Anthology shows are the new cool kid on the block, the ‘in thing’ on American television.
Over the past few years, American Horror Story, Scream Queens and Fargo have all adopted the format. Each season follows a new set of characters with a new story, and little to no connective tissue between previous or future series.
British TV hasn’t fully embraced the format yet, apart from the excellent Black Mirror and Inside No. 9, so it’s a relief that you can tune in to the fantastic second season of Fargo every Monday on Channel 4. There’s nothing else like it on television – an awful cliché – but the show is what it is: an insanely funny, fucked up crime drama exploring the darker side of human nature. It’s the furthest thing imaginable from the pretentious, DIY detective period dramas, neutered to cater for the serial Ofcom complainer, that ITV love so much.
1979. The shit hits the fan when Rye Gerhardt (Kieran Culkin) makes a complete balls up of blackmailing a judge over some typewriters, and ends up killing her, a cook, and a waitress at The Waffle Hut before ending up through a car windshield. The driver, Peggy Blomquist (Kirsten Dunst) continues home with the body on the bonnet, forcing her and husband Ed (Jesse Plemons) to cover up the incident. It forces the couple to confront their differences – Ed wants a family, but Peggy just wants to be the ‘best her’ she can be.
Minnesota State Trooper Lou Solverson (Patrick Wilson) and his father-in-law Sheriff Hank (Ted Danson) investigate what happened at The Waffle Hut, bringing them into conflict with the Gerhardt cartel and the Kansas City Mob, led by Mike Milligan (Bokeem Woodbine) and the Kitchen brothers (Todd and Brad Mann). Lou and his family also have to contend with his wife Betsy’s (Cristin Milioti) cancer.
Meanwhile, the Gerhardts brace themselves for war with the Kansas City Mob and try to deal with familial conflicts. The ailing health of patriarch Otto leads to a leadership vacuum, with his wife Floyd (Jean Smart) and eldest son Dodd (Jeffrey Donovan) vying to take over. The Gerhardts definitely aren’t on each other’s Christmas card lists this year.
Amid the main story arc, there are strong subplots and fantastic character moments. Despite the violent subject matter, Fargo manages to be funny, often hilarious. Lou dropping into the butcher’s for bacon, interrupting Ed feeding the deceased Rye Gerhardt through a mincer and narrowly missing one of the dead man’s appendages rolling around the shop floor is one of the show’s most darkly humorous scenes. And Dodd Gerhardt trying to hold a conversation with an earless corpse highlights his callousness – as well as what a dumb shit he is.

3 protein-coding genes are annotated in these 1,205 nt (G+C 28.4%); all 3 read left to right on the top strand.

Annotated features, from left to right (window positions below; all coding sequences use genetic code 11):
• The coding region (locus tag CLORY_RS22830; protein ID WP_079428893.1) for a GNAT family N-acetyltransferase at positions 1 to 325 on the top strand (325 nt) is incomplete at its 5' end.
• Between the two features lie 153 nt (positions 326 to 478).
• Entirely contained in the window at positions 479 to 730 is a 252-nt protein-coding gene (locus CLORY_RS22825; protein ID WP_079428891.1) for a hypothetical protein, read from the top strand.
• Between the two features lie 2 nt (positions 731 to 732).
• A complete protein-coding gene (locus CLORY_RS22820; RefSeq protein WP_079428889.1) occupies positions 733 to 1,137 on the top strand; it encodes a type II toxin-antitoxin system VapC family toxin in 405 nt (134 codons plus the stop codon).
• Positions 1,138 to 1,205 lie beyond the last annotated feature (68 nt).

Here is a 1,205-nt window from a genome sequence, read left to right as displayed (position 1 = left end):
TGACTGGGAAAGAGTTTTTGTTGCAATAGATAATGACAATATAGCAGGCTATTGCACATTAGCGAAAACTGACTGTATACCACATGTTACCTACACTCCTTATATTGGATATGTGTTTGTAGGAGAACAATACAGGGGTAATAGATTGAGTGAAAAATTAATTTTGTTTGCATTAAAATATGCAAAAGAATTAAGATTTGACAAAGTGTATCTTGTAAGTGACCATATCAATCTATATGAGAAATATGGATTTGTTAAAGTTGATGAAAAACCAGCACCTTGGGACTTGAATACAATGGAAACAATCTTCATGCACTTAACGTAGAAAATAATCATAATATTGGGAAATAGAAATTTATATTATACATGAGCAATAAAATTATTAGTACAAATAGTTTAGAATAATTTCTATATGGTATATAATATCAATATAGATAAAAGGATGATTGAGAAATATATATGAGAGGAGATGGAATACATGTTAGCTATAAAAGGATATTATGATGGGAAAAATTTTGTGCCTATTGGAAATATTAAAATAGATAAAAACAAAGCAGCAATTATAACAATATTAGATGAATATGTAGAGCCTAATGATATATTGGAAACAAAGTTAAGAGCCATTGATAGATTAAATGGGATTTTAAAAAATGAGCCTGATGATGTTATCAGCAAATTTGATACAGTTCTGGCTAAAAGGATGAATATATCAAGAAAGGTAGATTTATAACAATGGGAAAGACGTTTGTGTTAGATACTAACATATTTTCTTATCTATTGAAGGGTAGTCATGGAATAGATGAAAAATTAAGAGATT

The show’s black humour adds depth, as does its style. Fargo is full of shots of snowy landscapes, forestry, and the occasional lonely car, all of which add to the story and intensify the themes of bleakness (Betsy’s cancer), emptiness (the Gerhardts’ family relationships), hopelessness (Ed and Peggy escaping without suffering the consequences of their actions), and inevitability (the gang war between the Gerhardts and Kansas City). The Minnesota of Fargo is an anti-Lapland, where jolly old Saint Nick would be a gun-toting redneck and Rudolph’s shiny nose would only make him an unmissable target.
Splitscreens are used ingeniously to juxtapose characters, their actions, their motivations, and the situations in which they find themselves. They highlight the similarities and differences of each character, as well as intensify pacing and scene transitions. On the right of the screen the Blomquists could be enjoying a faux happy meal, and on the left Dodd Gerhardt could be taking a crap. Talk about dramatic tension.
At the halfway point, it’s clear that season two of Fargo has escaped the shadow of its predecessor by telling an entirely new story while still keeping to its strengths. As the tension rises between the Gerhardts and the Kansas City Mob, with the Blomquists stuck in the middle, before long the snow of Minnesota will be soaked with claret.
Fargo works as a black comedy, a crime show and a drama – in fact, it’s all of that and more.
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